pH and pKa – Henderson-Hasselbalch Equation Deriving

ph and pKa Relationship

Henderson–Hasselbalch Equation
How to Derive Henderson Hasselbalch Equation?

Henderson-Hasselbalch equation is a simple expression which relates the pH, pKa and the buffer action of a weak acid and its conjugate base. The Henderson-Hasselbalch equation also describes the characteristic shape of the titration curve of any weak acid such as acetic acid, phosphoric acid, or any amino acid. The titration curve of a weak acid helps to determine the buffering pH which is exhibited around the pKa of that acid. For example, in the case of acetate buffer, the pKa is 4.76. This is the best buffering pH of acetic acid. Besides, at this pH the acetic acid (CH3COOH) and acetate ions (CH3COO¯) will be at equimolar concentration in the solution. This equimolar solution of a weak acid and its conjugate base will resist the change in pH by donating or taking up the H⁺ ions. (pH is the negative logarithm of hydrogen ion concentration in a medium.The pKa is the negative logarithm of Ka. The Ka is the dissociation constant (similar to the equilibrium constant) for the ionization reaction of an acid.)

Learn more: Titration Curve of a Weak Acid (Acetic Acid)

In the present post, we will see the derivation of Henderson-Hasselbalch equation from the ionization reaction of a weak acid. We also discuss the significance of Henderson-Hasselbalch equation.

Deriving Henderson-Hasselbalch Equation

Take the ionization reaction of a weak acid (HA):

ionization of acid

The dissociation constant Ka of the above reaction will be:

proton donor and proton acceptor

Dissociation constant is the ratio of the concentration of products by the concentration of reactants. The square brackets, [  ], denote ‘concentration’.

Then from the equation (2) take out the [H⁺] to the left side (solve for H⁺):

ph pka and buffer action

Then take the negative logarithm of both sides:

titration curve of weak acid

We know that the   – log [H⁺] is pH and the  – log Ka is pKa.

Substitute the pH and pKa in the equation (4):

what is pKa and ka

Now invert the  -log [HA]/[A¯], which involves changing its sign to obtain the Henderson-Hasselbalch equation.

buffer action

[A¯] is the concentration of proton acceptor (it can accept the proton in a buffer)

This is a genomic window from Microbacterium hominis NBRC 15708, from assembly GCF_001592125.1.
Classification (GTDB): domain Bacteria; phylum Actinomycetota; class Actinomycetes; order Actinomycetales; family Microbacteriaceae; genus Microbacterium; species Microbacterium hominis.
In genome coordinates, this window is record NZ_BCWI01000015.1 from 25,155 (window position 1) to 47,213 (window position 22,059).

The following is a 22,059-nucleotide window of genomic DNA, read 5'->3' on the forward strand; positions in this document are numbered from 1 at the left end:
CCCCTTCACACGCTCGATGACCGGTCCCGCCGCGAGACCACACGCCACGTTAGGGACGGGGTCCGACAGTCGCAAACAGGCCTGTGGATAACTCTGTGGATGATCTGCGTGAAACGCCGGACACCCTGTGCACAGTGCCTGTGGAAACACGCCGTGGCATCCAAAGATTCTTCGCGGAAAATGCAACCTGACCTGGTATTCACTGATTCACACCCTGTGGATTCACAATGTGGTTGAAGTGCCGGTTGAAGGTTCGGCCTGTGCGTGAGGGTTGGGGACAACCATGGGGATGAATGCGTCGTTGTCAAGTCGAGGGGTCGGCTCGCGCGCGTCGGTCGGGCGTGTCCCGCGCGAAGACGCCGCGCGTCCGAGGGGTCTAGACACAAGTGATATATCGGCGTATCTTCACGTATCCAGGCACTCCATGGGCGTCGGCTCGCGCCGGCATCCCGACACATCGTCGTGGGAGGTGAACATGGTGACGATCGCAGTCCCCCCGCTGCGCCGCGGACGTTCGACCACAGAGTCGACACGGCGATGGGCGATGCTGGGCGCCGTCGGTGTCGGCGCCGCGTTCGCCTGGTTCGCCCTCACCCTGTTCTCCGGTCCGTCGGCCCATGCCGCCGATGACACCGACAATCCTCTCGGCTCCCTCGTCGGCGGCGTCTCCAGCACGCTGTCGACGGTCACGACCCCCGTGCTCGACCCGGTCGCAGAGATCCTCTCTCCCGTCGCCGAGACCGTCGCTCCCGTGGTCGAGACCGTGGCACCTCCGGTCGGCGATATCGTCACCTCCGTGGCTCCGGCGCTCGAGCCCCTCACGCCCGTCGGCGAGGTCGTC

[HA] is the concentration of proton donor (it can donate a proton in the buffer)

Thus the equation (6) can be better stated as:

Hasselbalch equation

The above equation is called the Henderson-Hasselbalch equation.

Uses of Henderson-Hasselbalch Equation

The Henderson–Hasselbalch is mainly used for calculating the pH or pKa of a solution containing known quantities of a weak acid and its conjugate base.

Learn more: Biochemistry Solved Problems – pH, pKA and Henderson-Hasselbalch Equation.

At the midpoint of the titration curve of a weak acid, the concentration HA (proton donor) equals the concentration of A¯ (proton acceptor). We have already stated that for a buffer the best buffering pH is at its pKa. (Also remember, the buffer is a mixture of equimolar concentration of weak acid and its conjugate base).

Let’s put it in the Henderson-Hasselbalch equation

Hasselbalch equation

Since the concentration of proton acceptor (A¯) and proton donor (HA) is uniform in the midpoint of titration, the value becomes log 1.

Thus the equation becomes    pH     =    pKa    +    log 1

log 1    =     0

Thus     pH    =    pKa  +  0

          =    pH    =   pKa

This also proved that for a buffer, the best buffering activity is obtained at the pH value equal to its pKa value.

References: Lehninger A.B., (2018), Textbook of Biochemistry, Ed. 5, Pearson International, New York

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@. Workout Problems of pH and pKa using Henderson Hasselbalch Equation

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